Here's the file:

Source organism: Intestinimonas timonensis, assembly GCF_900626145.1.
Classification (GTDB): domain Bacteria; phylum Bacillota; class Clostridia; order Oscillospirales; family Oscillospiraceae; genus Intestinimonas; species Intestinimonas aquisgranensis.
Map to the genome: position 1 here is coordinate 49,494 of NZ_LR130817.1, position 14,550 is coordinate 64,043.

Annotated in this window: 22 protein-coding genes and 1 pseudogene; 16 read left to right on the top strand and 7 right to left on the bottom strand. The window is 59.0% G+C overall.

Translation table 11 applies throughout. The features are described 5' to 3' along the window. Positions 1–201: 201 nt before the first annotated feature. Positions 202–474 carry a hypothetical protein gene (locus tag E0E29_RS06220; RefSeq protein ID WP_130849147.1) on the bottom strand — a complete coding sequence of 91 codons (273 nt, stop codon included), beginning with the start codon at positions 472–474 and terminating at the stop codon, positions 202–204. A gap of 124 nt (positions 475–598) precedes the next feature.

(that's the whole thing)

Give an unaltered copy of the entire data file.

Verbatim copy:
Source organism: Intestinimonas timonensis, assembly GCF_900626145.1.
Classification (GTDB): domain Bacteria; phylum Bacillota; class Clostridia; order Oscillospirales; family Oscillospiraceae; genus Intestinimonas; species Intestinimonas aquisgranensis.
Map to the genome: position 1 here is coordinate 49,494 of NZ_LR130817.1, position 14,550 is coordinate 64,043.

Annotated in this window: 22 protein-coding genes and 1 pseudogene; 16 read left to right on the top strand and 7 right to left on the bottom strand. The window is 59.0% G+C overall.

Translation table 11 applies throughout. The features are described 5' to 3' along the window. Positions 1–201: 201 nt before the first annotated feature. Positions 202–474 carry a hypothetical protein gene (locus tag E0E29_RS06220; RefSeq protein ID WP_130849147.1) on the bottom strand — a complete coding sequence of 91 codons (273 nt, stop codon included), beginning with the start codon at positions 472–474 and terminating at the stop codon, positions 202–204. A gap of 124 nt (positions 475–598) precedes the next feature.